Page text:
Food, fun and politics in Iowa
By Janine Yagielski/AllPolitics
August 14, 1999
Web posted at: 6:15 p.m. EDT (2215 GMT)
AMES, Iowa (CNN) -- The tents, the music, the t-shirt vendors, the long lines at the porta-potties -- at first glance, the Iowa Republican straw poll could pass for a rock concert.
Traffic was backed up for miles in the college town of Ames, Iowa as busloads of voters and other interested onlookers tried to get to the campus of Iowa state University on Saturday to take part in the Republican Party's big show. Aides to several campaigns estimated the crowd at around 20,000 as the straw poll event began.
While the doors to the Hilton Coliseum opened at 2 p.m. CDT with a rush of Iowans trying to get in to cast their votes for one of 10 GOP presidential hopefuls, the real action is taking place outside the arena.
"I've come to hear the candidates speak and have some fun and food too," said Julia Phillips of Des Moines, Iowa.
Phillips' husband, John, said although the couple came with tickets from Gary Bauer's campaign, they were undecided and would make a final decision after hearing everyone speak.
"It's nice to be courted," he said.
Multi-millionaire Steve Forbes and Texas Gov. George W. Bush, who paid handsomely for their prime real estate in front of the college field house where the event was being held, seemed to be courting the most voters with their elaborate multi-tent, multi-stage set-ups.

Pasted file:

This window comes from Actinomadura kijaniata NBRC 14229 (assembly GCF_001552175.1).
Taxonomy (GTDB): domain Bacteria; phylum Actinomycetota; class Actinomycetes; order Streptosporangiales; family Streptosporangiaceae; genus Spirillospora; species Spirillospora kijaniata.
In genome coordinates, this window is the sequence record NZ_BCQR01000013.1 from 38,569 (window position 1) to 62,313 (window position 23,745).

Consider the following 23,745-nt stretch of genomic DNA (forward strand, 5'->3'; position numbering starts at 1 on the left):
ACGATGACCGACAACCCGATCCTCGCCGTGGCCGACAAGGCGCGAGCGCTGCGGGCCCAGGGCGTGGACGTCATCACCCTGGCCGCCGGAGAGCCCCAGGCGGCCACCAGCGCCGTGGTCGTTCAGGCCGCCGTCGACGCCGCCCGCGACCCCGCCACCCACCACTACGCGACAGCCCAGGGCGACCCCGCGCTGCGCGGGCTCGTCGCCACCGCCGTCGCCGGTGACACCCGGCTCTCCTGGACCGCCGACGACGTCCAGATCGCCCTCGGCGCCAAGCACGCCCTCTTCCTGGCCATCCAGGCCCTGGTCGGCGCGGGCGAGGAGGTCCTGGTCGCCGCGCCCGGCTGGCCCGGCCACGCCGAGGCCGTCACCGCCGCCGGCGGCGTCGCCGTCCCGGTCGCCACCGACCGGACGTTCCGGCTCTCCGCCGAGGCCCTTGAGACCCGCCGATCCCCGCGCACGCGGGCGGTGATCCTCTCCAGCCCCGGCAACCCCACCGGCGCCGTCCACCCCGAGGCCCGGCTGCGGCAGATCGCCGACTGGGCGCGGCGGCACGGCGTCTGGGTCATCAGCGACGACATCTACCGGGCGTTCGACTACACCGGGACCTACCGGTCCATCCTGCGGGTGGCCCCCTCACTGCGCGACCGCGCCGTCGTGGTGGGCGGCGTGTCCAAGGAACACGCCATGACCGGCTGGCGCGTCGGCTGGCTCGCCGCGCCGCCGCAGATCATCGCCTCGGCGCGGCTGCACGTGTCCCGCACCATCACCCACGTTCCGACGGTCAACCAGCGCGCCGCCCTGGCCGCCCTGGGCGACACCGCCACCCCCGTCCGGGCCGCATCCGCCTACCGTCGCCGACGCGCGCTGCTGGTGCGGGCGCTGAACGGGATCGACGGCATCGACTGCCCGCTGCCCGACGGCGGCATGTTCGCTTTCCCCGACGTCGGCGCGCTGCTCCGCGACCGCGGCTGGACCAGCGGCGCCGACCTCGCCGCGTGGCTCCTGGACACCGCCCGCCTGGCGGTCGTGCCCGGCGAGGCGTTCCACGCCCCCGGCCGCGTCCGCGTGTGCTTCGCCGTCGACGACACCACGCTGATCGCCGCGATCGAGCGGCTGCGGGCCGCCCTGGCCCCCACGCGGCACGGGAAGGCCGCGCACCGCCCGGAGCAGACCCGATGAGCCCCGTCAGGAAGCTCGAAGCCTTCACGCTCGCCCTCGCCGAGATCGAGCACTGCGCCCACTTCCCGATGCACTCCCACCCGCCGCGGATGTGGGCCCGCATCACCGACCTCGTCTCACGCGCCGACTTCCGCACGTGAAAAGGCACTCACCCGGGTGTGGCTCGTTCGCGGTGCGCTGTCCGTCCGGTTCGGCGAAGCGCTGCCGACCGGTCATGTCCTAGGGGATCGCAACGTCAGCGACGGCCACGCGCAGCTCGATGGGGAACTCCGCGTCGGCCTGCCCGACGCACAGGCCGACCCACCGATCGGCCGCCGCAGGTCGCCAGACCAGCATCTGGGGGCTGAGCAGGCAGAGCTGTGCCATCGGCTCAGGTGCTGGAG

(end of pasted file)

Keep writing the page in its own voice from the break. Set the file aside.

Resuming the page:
Forbes's area defined the family-carnival atmosphere of the day, with its inflatable rides for children, face painting, and air-conditioned tent -- complete with musical entertainment.
The line to sample Forbes's fare stretched out for several hundred feet, and aides for the publisher said his campaign has given out over 7,000 tickets.
Marie Voneshen from Carroll, Iowa said she doesn't mind the big money being spent on the event. "If he (Forbes) doesn't spend it someone else will," she said.
But not everyone thinks the money being spent on the straw poll is a good idea.
Brian Harlin of the GOP Shoppe, the main supplier of political t-shirts and paraphernalia for the event, thinks the Republican Party has "gone too far."
He said there is a sense among the vendors, who have to give 25 percent of their gross to the university, and the candidates who buy his products, that the event has gotten "too expensive to compete."
Despite the festive hoopla, there also seemed to be a significant political dialog going on the in the fields and parking lots around the University.
The Hoskins family of Clarinda, Iowa came to Ames intending to vote for former Vice President Dan Quayle, who called their house personally to ask them to come.
But after hearing Bauer speak, 21-year-old Amy and 19-year-old Andrew decided to split with their mom Denise and vote for the head of the Family Research Council.
Quayle is "not as passionate" said Andrew.
"Bauer is more of a political outsider with strong Christian values," says Amy, adding that Bauer seemed less likely to compromise his beliefs.
John Ortega of Bettendorf, Iowa also came to Ames undecided, but on his way out of the polls, he said the event Saturday moved him from a Bush to a Forbes supporter.
Bush is the "party candidate" Ortega complained, saying he liked Forbes' "independence."